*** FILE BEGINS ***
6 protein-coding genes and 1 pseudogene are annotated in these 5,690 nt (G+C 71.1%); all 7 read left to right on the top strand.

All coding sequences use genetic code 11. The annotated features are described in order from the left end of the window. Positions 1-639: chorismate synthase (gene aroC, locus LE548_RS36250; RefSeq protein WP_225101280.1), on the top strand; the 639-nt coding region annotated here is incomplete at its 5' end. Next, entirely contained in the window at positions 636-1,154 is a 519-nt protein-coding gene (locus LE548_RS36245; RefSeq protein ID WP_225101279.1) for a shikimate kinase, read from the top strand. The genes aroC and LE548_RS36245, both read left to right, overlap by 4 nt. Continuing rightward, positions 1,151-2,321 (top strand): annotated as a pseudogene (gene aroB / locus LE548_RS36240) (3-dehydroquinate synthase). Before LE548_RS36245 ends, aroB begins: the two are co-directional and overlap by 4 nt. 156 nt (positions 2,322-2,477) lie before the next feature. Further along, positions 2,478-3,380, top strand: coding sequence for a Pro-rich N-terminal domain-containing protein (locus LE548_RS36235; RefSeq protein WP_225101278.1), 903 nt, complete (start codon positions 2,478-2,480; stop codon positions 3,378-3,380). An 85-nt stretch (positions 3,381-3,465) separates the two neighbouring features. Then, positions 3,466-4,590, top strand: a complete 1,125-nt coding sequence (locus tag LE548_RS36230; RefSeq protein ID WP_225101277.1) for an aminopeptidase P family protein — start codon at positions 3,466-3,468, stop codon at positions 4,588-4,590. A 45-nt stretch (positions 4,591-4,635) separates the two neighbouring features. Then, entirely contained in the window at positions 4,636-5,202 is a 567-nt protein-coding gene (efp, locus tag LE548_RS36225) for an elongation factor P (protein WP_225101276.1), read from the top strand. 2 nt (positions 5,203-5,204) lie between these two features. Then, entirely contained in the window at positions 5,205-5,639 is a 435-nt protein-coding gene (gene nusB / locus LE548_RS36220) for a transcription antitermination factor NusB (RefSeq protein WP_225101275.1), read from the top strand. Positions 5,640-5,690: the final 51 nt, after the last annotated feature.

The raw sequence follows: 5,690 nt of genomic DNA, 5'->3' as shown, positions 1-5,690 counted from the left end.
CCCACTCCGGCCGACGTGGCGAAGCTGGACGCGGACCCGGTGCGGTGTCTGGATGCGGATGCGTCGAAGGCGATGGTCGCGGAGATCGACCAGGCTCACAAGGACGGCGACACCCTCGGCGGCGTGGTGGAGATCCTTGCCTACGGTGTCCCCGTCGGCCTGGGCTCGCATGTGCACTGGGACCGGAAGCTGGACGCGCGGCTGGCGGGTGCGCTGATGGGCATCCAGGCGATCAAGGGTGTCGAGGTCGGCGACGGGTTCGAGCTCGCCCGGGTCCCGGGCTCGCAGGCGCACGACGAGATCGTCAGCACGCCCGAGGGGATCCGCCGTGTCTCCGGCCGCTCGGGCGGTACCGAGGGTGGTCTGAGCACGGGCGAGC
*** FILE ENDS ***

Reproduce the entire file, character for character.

6 protein-coding genes and 1 pseudogene are annotated in these 5,690 nt (G+C 71.1%); all 7 read left to right on the top strand.

All coding sequences use genetic code 11. The annotated features are described in order from the left end of the window. Positions 1-639: chorismate synthase (gene aroC, locus LE548_RS36250; RefSeq protein WP_225101280.1), on the top strand; the 639-nt coding region annotated here is incomplete at its 5' end. Next, entirely contained in the window at positions 636-1,154 is a 519-nt protein-coding gene (locus LE548_RS36245; RefSeq protein ID WP_225101279.1) for a shikimate kinase, read from the top strand. The genes aroC and LE548_RS36245, both read left to right, overlap by 4 nt. Continuing rightward, positions 1,151-2,321 (top strand): annotated as a pseudogene (gene aroB / locus LE548_RS36240) (3-dehydroquinate synthase). Before LE548_RS36245 ends, aroB begins: the two are co-directional and overlap by 4 nt. 156 nt (positions 2,322-2,477) lie before the next feature. Further along, positions 2,478-3,380, top strand: coding sequence for a Pro-rich N-terminal domain-containing protein (locus LE548_RS36235; RefSeq protein WP_225101278.1), 903 nt, complete (start codon positions 2,478-2,480; stop codon positions 3,378-3,380). An 85-nt stretch (positions 3,381-3,465) separates the two neighbouring features. Then, positions 3,466-4,590, top strand: a complete 1,125-nt coding sequence (locus tag LE548_RS36230; RefSeq protein ID WP_225101277.1) for an aminopeptidase P family protein — start codon at positions 3,466-3,468, stop codon at positions 4,588-4,590. A 45-nt stretch (positions 4,591-4,635) separates the two neighbouring features. Then, entirely contained in the window at positions 4,636-5,202 is a 567-nt protein-coding gene (efp, locus tag LE548_RS36225) for an elongation factor P (protein WP_225101276.1), read from the top strand. 2 nt (positions 5,203-5,204) lie between these two features. Then, entirely contained in the window at positions 5,205-5,639 is a 435-nt protein-coding gene (gene nusB / locus LE548_RS36220) for a transcription antitermination factor NusB (RefSeq protein WP_225101275.1), read from the top strand. Positions 5,640-5,690: the final 51 nt, after the last annotated feature.

The raw sequence follows: 5,690 nt of genomic DNA, 5'->3' as shown, positions 1-5,690 counted from the left end.
CCCACTCCGGCCGACGTGGCGAAGCTGGACGCGGACCCGGTGCGGTGTCTGGATGCGGATGCGTCGAAGGCGATGGTCGCGGAGATCGACCAGGCTCACAAGGACGGCGACACCCTCGGCGGCGTGGTGGAGATCCTTGCCTACGGTGTCCCCGTCGGCCTGGGCTCGCATGTGCACTGGGACCGGAAGCTGGACGCGCGGCTGGCGGGTGCGCTGATGGGCATCCAGGCGATCAAGGGTGTCGAGGTCGGCGACGGGTTCGAGCTCGCCCGGGTCCCGGGCTCGCAGGCGCACGACGAGATCGTCAGCACGCCCGAGGGGATCCGCCGTGTCTCCGGCCGCTCGGGCGGTACCGAGGGTGGTCTGAGCACGGGCGAGC